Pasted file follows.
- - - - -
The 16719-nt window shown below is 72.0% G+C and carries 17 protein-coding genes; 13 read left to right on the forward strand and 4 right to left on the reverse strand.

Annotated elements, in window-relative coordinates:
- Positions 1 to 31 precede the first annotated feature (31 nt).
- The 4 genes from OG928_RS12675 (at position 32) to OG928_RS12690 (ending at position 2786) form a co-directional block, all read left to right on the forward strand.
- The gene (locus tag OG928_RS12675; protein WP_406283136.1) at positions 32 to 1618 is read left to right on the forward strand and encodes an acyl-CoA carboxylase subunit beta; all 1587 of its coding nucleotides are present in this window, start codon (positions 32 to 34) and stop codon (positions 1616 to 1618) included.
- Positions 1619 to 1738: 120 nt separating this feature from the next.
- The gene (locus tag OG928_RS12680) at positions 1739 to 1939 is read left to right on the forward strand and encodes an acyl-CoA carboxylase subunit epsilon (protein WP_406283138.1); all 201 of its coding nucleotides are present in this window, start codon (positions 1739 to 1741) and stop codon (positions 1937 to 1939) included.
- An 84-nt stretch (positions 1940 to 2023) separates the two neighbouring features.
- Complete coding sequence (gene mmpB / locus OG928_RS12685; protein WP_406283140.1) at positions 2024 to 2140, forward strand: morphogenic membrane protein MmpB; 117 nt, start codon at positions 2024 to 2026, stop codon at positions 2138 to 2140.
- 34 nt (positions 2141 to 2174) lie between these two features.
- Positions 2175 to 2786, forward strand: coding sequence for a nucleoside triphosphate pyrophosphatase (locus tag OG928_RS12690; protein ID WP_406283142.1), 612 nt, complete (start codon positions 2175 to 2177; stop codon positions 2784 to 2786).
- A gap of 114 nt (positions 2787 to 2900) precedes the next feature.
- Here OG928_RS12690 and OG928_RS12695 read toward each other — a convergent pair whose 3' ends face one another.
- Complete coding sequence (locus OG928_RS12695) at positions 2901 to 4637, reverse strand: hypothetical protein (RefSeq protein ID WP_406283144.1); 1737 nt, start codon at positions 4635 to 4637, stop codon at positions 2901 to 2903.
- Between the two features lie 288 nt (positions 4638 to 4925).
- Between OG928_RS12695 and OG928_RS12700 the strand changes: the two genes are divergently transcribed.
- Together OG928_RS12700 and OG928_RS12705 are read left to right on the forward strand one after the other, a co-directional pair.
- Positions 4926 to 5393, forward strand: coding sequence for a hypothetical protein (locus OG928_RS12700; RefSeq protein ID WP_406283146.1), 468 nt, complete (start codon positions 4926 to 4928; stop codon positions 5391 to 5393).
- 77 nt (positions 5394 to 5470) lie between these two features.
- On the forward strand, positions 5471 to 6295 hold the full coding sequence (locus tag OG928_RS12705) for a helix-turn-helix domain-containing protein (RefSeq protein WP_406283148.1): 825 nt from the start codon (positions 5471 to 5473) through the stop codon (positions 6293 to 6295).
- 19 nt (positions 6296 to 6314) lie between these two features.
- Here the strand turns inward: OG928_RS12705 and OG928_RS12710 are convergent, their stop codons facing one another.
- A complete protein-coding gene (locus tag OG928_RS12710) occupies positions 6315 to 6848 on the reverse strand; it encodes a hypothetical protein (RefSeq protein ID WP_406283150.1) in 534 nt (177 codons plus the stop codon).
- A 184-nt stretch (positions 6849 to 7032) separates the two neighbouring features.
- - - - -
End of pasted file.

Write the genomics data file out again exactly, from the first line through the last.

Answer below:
The 16719-nt window shown below is 72.0% G+C and carries 17 protein-coding genes; 13 read left to right on the forward strand and 4 right to left on the reverse strand.

Annotated elements, in window-relative coordinates:
- Positions 1 to 31 precede the first annotated feature (31 nt).
- The 4 genes from OG928_RS12675 (at position 32) to OG928_RS12690 (ending at position 2786) form a co-directional block, all read left to right on the forward strand.
- The gene (locus tag OG928_RS12675; protein WP_406283136.1) at positions 32 to 1618 is read left to right on the forward strand and encodes an acyl-CoA carboxylase subunit beta; all 1587 of its coding nucleotides are present in this window, start codon (positions 32 to 34) and stop codon (positions 1616 to 1618) included.
- Positions 1619 to 1738: 120 nt separating this feature from the next.
- The gene (locus tag OG928_RS12680) at positions 1739 to 1939 is read left to right on the forward strand and encodes an acyl-CoA carboxylase subunit epsilon (protein WP_406283138.1); all 201 of its coding nucleotides are present in this window, start codon (positions 1739 to 1741) and stop codon (positions 1937 to 1939) included.
- An 84-nt stretch (positions 1940 to 2023) separates the two neighbouring features.
- Complete coding sequence (gene mmpB / locus OG928_RS12685; protein WP_406283140.1) at positions 2024 to 2140, forward strand: morphogenic membrane protein MmpB; 117 nt, start codon at positions 2024 to 2026, stop codon at positions 2138 to 2140.
- 34 nt (positions 2141 to 2174) lie between these two features.
- Positions 2175 to 2786, forward strand: coding sequence for a nucleoside triphosphate pyrophosphatase (locus tag OG928_RS12690; protein ID WP_406283142.1), 612 nt, complete (start codon positions 2175 to 2177; stop codon positions 2784 to 2786).
- A gap of 114 nt (positions 2787 to 2900) precedes the next feature.
- Here OG928_RS12690 and OG928_RS12695 read toward each other — a convergent pair whose 3' ends face one another.
- Complete coding sequence (locus OG928_RS12695) at positions 2901 to 4637, reverse strand: hypothetical protein (RefSeq protein ID WP_406283144.1); 1737 nt, start codon at positions 4635 to 4637, stop codon at positions 2901 to 2903.
- Between the two features lie 288 nt (positions 4638 to 4925).
- Between OG928_RS12695 and OG928_RS12700 the strand changes: the two genes are divergently transcribed.
- Together OG928_RS12700 and OG928_RS12705 are read left to right on the forward strand one after the other, a co-directional pair.
- Positions 4926 to 5393, forward strand: coding sequence for a hypothetical protein (locus OG928_RS12700; RefSeq protein ID WP_406283146.1), 468 nt, complete (start codon positions 4926 to 4928; stop codon positions 5391 to 5393).
- 77 nt (positions 5394 to 5470) lie between these two features.
- On the forward strand, positions 5471 to 6295 hold the full coding sequence (locus tag OG928_RS12705) for a helix-turn-helix domain-containing protein (RefSeq protein WP_406283148.1): 825 nt from the start codon (positions 5471 to 5473) through the stop codon (positions 6293 to 6295).
- 19 nt (positions 6296 to 6314) lie between these two features.
- Here the strand turns inward: OG928_RS12705 and OG928_RS12710 are convergent, their stop codons facing one another.
- A complete protein-coding gene (locus tag OG928_RS12710) occupies positions 6315 to 6848 on the reverse strand; it encodes a hypothetical protein (RefSeq protein ID WP_406283150.1) in 534 nt (177 codons plus the stop codon).
- A 184-nt stretch (positions 6849 to 7032) separates the two neighbouring features.